Elizabeth Moss BFA ’14 Combined Passions in Illustration and Science to Follow Her Dreams

Elizabeth Moss
Moss loved her illustration classes and professors but felt that something was missing. She found what she was looking for in the Science and Math Department.

Elizabeth Moss BFA ’14 has always been interested in science and art. When it was time for her to go to college, Moss knew she wanted to leave her hometown in Tennessee to pursue illustration. She visited several schools, but found that many didn’t put an emphasis on art (or that they were a little pretentious). However, when Moss visited Columbia, she found people she could relate to, and decided to attend.

During her first semester Moss loved her illustration classes and professors but felt that something was missing. So, her second semester she took an epidemiology course titled “Epidemics,” with Assistant Professor Victoria Can and fell in love with the class projects, which incorporated student’s majors into the science course. The following semester, Moss took Biology of Human Immune System with Assistant Professor Can. After taking immunology, Moss asked Assistant Professor Can if there was a Biology Minor Moss could pursue. At that time, there wasn’t. However, Assistant Professor Can invited Moss to an independent study on antibiotic resistance. Moss worked on this research through her Columbia graduation and ultimately presented the research at Argonne Laboratory. “Presenting was a really cool experience. Columbia gave me a lot of opportunities that I may not have had elsewhere. Most art students aren't interacting with their school's science departments as much as I did, and that opened up a lot of opportunities” said Moss. When Moss was a senior, Columbia began offering a Biology Minor and Moss was one of the first to graduate with the minor.

While Moss was working on her independent study, she found herself in the Math and Science department almost every day and became involved in other groups including Science in Everyday Life and Scientists for Tomorrow, both involved teaching middle school and high school students about STEM. Of the experience, Moss says, “It was a lot of fun. I learned a lot about teaching, that I like teaching and that I had a passion for it. It's benefited me in my current position, because it helped me understand how to convey complex knowledge in a simplified way, since you're teaching how solar power works to six, seventh and eighth graders.”

mtDNA vs nuclearDNA

mtDNA vs nuclearDNA by Elizabeth Moss

Moss knew that she wanted to continue weaving her love of science in with her illustrations and began researching how to get into scientific illustration and medical illustration. Throughout her junior and senior year, Moss intentionally created more scientific illustrations for her portfolio. One of her favorite illustrations was one she made for one of Assistant Professor Can’s courses. It showed how the tuberculosis bacteria affects the lungs. Following her graduation at Columbia, Moss went to get her master's in Biomedical Visualization at UIC, one of three such programs in the United States.

When asked how Moss gets inspired for her illustrations she mentioned, “An artist can get so much inspiration from the science side, and the science side can benefit so much from the art side, just with conveying information and getting information out there. And when they work together, I think there's always so much room for great collaboration. These two factions shouldn't always be going against each other, they should really work together because there's just amazing opportunities that can happen.” In Moss’ work, if she sees something and says "Wow, that is just visually interesting," she’ll need to draw it. One such series is Moss’ bones and botany collection. The first bones and botany illustration was for an illustration showcase Moss’ senior year. “It was just a skeleton with all this stuff growing on it. I really enjoyed making that piece. And then I made a couple more and kind of got into a rhythm and style that I liked. There's not a huge, deeper meaning to it, it was just something that I find very interesting. There’s so much diversity in bones and flowers, so there’s always something new to draw, even though I’m essentially drawing the same thing. So each piece kind of ends up very different. And I really enjoy that aspect."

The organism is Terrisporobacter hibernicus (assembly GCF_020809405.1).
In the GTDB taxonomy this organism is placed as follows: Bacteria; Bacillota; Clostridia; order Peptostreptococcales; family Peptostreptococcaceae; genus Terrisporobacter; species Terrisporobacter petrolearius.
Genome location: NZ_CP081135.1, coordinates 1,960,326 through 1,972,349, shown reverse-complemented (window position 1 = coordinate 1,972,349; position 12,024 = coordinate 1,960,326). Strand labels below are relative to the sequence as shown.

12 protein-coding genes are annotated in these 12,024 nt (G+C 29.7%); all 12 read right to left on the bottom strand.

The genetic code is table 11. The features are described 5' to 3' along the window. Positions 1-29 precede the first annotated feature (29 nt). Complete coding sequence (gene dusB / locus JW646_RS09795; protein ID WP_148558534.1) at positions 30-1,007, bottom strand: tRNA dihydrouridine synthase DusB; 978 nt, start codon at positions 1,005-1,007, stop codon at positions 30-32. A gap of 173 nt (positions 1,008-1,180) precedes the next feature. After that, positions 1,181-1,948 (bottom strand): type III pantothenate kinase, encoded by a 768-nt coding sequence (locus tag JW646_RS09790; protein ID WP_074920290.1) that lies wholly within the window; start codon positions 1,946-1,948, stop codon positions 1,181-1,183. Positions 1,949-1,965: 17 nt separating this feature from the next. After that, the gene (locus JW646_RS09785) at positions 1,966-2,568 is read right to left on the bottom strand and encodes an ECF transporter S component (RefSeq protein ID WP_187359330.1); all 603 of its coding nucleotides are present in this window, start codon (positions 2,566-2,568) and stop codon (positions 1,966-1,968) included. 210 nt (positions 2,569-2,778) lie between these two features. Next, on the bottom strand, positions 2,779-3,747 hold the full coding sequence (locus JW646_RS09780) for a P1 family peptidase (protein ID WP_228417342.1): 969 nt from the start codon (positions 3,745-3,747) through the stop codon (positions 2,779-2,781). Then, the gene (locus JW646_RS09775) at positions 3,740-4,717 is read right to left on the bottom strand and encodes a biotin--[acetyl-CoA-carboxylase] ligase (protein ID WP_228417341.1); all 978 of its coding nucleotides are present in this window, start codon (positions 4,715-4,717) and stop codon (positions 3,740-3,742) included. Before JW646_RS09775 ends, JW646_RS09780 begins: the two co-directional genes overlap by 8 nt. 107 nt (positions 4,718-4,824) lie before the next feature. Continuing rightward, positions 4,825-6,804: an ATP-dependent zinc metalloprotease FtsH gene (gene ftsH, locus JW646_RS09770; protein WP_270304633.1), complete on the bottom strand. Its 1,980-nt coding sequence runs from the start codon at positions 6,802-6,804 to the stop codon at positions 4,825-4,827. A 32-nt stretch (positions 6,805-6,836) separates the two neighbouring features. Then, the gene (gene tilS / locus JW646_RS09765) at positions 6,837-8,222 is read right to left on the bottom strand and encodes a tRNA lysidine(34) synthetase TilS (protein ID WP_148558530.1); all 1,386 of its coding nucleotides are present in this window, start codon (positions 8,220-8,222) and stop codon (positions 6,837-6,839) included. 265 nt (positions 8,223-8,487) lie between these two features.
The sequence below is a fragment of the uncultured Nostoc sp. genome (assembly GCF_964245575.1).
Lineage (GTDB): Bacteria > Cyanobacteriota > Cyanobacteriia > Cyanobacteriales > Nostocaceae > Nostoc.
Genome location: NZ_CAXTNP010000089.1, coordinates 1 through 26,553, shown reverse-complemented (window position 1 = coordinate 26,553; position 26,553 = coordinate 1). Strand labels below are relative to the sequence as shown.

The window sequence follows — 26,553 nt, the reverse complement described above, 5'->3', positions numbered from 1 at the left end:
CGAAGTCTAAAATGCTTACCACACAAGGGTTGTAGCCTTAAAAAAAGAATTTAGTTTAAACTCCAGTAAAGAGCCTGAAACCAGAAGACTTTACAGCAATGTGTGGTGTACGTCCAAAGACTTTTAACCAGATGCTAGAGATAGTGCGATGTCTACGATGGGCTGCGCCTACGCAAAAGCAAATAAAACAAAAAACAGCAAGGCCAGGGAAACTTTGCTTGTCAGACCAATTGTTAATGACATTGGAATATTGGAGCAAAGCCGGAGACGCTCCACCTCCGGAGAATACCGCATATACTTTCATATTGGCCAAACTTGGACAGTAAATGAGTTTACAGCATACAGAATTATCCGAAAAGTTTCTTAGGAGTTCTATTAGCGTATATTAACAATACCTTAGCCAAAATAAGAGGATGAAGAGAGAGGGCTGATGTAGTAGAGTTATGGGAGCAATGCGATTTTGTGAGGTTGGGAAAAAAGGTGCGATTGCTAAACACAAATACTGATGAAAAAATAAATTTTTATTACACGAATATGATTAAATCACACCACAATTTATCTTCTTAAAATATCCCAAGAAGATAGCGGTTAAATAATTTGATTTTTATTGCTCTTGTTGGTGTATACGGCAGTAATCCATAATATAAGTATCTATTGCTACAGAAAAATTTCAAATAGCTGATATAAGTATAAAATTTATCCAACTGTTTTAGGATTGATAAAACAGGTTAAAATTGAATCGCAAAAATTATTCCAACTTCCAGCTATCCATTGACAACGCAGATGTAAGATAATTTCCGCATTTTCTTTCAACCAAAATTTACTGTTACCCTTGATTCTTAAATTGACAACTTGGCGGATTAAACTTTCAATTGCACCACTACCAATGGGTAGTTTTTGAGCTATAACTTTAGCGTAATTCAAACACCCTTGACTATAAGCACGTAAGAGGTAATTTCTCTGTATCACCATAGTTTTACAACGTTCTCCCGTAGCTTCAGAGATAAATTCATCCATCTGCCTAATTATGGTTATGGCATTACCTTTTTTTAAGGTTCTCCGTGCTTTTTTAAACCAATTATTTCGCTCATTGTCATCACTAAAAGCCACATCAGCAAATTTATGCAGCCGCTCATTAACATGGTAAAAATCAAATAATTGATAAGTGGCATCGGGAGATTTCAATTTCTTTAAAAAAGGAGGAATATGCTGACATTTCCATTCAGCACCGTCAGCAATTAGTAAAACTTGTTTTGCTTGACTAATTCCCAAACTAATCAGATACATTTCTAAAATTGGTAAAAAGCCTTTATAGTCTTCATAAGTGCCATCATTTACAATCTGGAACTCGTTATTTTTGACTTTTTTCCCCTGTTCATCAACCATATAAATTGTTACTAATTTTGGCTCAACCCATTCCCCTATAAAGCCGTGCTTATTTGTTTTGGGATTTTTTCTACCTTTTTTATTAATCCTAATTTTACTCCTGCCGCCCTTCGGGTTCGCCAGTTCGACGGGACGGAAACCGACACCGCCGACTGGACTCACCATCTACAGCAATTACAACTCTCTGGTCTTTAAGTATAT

Succulent Surrender

Succulent Surrender by Elizabeth Moss


HIdden Gem by Elizabeth Moss

Since receiving her MS in Biomedical Visualization at UIC, Moss’ medical illustrations have been published in a variety of publications, including Tai Chi for Knee Health by Chris Cinnamon and American Journal of Bioethics Vol. 18, Issue 1 (cover illustration). She is also a freelance illustrator and designer, while working as the director of content and social media at Chicago Tai Chi.

Moss recommends that prospective students, Illustration Majors, and Biology Minors all network. She suggests “reaching out to people, talking to people, making those connections. That's a big thing that I encourage people to do. The other thing I recommend is taking every opportunity that you can. Sometimes the opportunities don't end up amounting to anything, but you'll still learn something from the experience. If they do both of those things, they'll get further than if they hadn't, at the very least.”

For Columbia students, Moss advises students to stretch beyond their major. “I want to encourage students to try to embrace the opportunity to learn different subjects. You never know when certain subjects are going to be important, when they're going to turn out to be useful. Try to keep an open mind. Try to learn it.”